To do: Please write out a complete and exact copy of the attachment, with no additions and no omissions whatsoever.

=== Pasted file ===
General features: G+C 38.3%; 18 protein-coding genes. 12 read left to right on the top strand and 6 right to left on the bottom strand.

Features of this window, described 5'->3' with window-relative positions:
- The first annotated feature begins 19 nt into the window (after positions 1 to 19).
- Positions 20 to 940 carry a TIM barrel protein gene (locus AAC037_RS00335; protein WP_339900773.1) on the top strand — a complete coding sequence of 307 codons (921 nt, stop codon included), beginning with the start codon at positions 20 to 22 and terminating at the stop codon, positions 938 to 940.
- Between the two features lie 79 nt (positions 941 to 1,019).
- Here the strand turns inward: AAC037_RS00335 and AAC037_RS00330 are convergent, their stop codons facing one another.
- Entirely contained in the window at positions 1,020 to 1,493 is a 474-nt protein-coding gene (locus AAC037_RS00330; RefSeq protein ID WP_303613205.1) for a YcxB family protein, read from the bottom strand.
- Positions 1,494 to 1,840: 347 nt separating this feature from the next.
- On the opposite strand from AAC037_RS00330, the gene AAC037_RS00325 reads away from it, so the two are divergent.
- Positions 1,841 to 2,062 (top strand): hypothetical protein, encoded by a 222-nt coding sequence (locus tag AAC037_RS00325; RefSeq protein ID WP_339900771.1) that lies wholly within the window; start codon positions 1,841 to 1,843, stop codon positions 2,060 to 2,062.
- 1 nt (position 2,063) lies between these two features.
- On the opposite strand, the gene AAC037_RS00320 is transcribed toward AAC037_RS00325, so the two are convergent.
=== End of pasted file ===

General features: G+C 38.3%; 18 protein-coding genes. 12 read left to right on the top strand and 6 right to left on the bottom strand.

Features of this window, described 5'->3' with window-relative positions:
- The first annotated feature begins 19 nt into the window (after positions 1 to 19).
- Positions 20 to 940 carry a TIM barrel protein gene (locus AAC037_RS00335; protein WP_339900773.1) on the top strand — a complete coding sequence of 307 codons (921 nt, stop codon included), beginning with the start codon at positions 20 to 22 and terminating at the stop codon, positions 938 to 940.
- Between the two features lie 79 nt (positions 941 to 1,019).
- Here the strand turns inward: AAC037_RS00335 and AAC037_RS00330 are convergent, their stop codons facing one another.
- Entirely contained in the window at positions 1,020 to 1,493 is a 474-nt protein-coding gene (locus AAC037_RS00330; RefSeq protein ID WP_303613205.1) for a YcxB family protein, read from the bottom strand.
- Positions 1,494 to 1,840: 347 nt separating this feature from the next.
- On the opposite strand from AAC037_RS00330, the gene AAC037_RS00325 reads away from it, so the two are divergent.
- Positions 1,841 to 2,062 (top strand): hypothetical protein, encoded by a 222-nt coding sequence (locus tag AAC037_RS00325; RefSeq protein ID WP_339900771.1) that lies wholly within the window; start codon positions 1,841 to 1,843, stop codon positions 2,060 to 2,062.
- 1 nt (position 2,063) lies between these two features.
- On the opposite strand, the gene AAC037_RS00320 is transcribed toward AAC037_RS00325, so the two are convergent.